Posted By Mark Kloempken on October 28, 2011
People love lists. From the Top Ten Foods for Long Time Storage to the Top Ten EPA Rated Vehicles for 2011 we all love lists. David Kope is currently soliciting suggestions for which casebook should be ranked as the most influential casebook.
“One way to judge might be to consider which casebooks played a major role in getting their particular subject widely adopted as a class in American law schools. Among the top contenders might be: Ernst Freund, Cases on Administrative Law (1911); and Richard W. Jennings & Harold Marsh, Securities Regulation: Cases and Materials (1963).”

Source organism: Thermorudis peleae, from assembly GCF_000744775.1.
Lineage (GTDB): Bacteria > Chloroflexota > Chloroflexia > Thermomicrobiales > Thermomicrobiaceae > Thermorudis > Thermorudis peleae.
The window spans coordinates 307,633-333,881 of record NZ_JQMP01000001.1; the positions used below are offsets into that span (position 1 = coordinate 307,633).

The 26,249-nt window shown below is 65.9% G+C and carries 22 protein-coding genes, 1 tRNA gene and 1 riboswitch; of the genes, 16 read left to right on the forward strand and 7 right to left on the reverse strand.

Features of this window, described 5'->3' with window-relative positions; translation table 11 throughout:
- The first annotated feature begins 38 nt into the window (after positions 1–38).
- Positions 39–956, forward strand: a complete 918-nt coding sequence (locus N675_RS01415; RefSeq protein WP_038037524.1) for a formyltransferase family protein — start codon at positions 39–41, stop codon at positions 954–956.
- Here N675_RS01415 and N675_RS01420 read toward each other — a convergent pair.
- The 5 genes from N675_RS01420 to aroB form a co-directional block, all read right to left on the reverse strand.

Finally, a list that lawyers can love.
Tove Klovning and Mark Kloempken